-- Display the result of some string manipulation

PROMPT> select substr('hello world',1,7) from sysibm.sysdummy1;

00001
-------
hello w

It is also worthy of note that MySQL and SQL Server can select pseudocolumn data without the use of a dummy table. For example, in SQL Server, you can get the current date by running “select getdate();” without a “from” clause in your SQL statement.

Manually incrementing an Oracle sequence by a defined amount

Let’s say you have a sequence object created called myschema.seq_mysequence which has the next value of 3000 and it normally increments 1 at a time, and let’s say that you need to reserve all numbers between 3000 and 4000 for a special purpose, thus you need to manually advance the sequence from 3000 to 4000. This is how you can increment the sequence 1000:

-- First, alter the object so the next increment will jump 1000 instead of just 1.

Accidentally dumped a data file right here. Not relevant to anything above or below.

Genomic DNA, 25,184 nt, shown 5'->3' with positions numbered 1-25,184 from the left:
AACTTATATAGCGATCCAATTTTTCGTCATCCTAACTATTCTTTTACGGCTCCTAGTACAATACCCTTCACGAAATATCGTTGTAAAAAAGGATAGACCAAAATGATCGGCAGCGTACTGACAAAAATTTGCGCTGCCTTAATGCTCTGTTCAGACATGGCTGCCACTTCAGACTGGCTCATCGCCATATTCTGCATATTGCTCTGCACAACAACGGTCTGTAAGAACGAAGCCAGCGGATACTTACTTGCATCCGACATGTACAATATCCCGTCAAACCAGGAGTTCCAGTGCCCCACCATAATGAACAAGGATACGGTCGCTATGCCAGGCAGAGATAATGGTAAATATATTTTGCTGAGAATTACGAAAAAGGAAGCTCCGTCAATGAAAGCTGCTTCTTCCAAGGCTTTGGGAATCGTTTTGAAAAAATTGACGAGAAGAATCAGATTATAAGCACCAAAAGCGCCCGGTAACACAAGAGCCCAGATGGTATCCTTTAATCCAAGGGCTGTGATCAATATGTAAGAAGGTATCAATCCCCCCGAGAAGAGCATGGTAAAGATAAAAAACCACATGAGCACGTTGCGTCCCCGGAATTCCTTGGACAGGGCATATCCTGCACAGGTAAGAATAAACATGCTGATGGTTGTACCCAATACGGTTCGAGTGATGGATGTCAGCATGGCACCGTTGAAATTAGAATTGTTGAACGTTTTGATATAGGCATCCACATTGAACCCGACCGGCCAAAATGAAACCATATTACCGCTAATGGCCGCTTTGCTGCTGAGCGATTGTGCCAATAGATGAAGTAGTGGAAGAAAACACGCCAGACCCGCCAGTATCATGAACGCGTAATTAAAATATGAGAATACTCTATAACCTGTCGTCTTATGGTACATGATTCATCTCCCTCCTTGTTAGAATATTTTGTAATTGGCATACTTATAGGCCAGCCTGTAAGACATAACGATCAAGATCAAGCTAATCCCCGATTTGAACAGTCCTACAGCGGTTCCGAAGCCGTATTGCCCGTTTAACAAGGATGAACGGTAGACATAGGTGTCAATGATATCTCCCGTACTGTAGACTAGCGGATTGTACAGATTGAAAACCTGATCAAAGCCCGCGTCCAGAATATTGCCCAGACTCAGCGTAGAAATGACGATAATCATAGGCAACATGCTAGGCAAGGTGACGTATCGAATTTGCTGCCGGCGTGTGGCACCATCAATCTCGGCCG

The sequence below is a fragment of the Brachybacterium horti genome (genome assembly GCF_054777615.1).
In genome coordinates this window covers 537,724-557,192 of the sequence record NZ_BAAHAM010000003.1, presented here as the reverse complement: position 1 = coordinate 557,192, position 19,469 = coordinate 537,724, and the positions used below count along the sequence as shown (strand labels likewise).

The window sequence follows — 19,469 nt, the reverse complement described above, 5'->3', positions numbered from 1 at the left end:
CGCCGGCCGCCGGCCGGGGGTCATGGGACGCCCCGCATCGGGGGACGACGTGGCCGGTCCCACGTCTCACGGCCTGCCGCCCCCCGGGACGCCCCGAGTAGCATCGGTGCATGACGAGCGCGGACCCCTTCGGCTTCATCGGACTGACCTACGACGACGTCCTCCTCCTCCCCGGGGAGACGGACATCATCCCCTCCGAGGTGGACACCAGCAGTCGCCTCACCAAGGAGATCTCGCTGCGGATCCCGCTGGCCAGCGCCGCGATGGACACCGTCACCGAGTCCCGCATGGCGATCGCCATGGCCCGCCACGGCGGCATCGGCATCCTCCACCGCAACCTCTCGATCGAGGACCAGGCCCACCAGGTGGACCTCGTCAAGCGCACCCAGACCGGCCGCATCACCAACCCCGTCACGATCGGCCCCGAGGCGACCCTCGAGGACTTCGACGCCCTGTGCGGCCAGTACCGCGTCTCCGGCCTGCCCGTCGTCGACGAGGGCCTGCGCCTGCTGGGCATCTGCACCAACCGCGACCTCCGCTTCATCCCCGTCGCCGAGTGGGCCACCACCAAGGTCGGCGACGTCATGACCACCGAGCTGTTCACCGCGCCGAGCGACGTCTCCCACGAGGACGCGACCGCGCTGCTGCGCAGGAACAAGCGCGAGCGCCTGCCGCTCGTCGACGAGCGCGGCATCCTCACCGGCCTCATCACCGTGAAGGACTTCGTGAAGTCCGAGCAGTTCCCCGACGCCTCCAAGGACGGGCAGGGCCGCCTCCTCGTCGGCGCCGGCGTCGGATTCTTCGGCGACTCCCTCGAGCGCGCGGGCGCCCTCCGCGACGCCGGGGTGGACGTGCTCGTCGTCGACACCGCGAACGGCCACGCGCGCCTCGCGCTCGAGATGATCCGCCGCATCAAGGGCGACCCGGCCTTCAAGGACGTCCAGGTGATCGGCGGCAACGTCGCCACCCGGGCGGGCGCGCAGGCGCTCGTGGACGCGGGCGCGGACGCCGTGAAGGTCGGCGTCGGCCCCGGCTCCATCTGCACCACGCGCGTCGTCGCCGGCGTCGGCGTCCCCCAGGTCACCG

alter sequence myschema.seq_mysequence increment by 1000;

-- Run a select to actually increment it by 1000
select myschema.seq_mysequence.nextval from dual;

-- Alter the object back to incrementing only 1 at a time
alter sequence myschema.seq_mysequence increment by 1;

How to use the ampersand (&) symbol in SQL statements as a literal value

Because the ampersand symbol, “&”, denotes the start of a variable, you might be caught off guard when you are trying to use it as a literal value. For example:

SQL> select 'I like fish & chips' as x from dual;

Enter value for chips: old   1: select 'I like fish & chips' as x from dual
new   1: select 'I like fish ' as x from dual

X
------------
I like fish

1 row selected.

Of course, this is not what what you intended; you meant for the literal string to appear as “I like fish & chips”. There are two ways for you to get around this problem. The first method is to make sure the ampersand symbol is at the end of a string, thus requiring you to break up your sentence in one of the two following ways.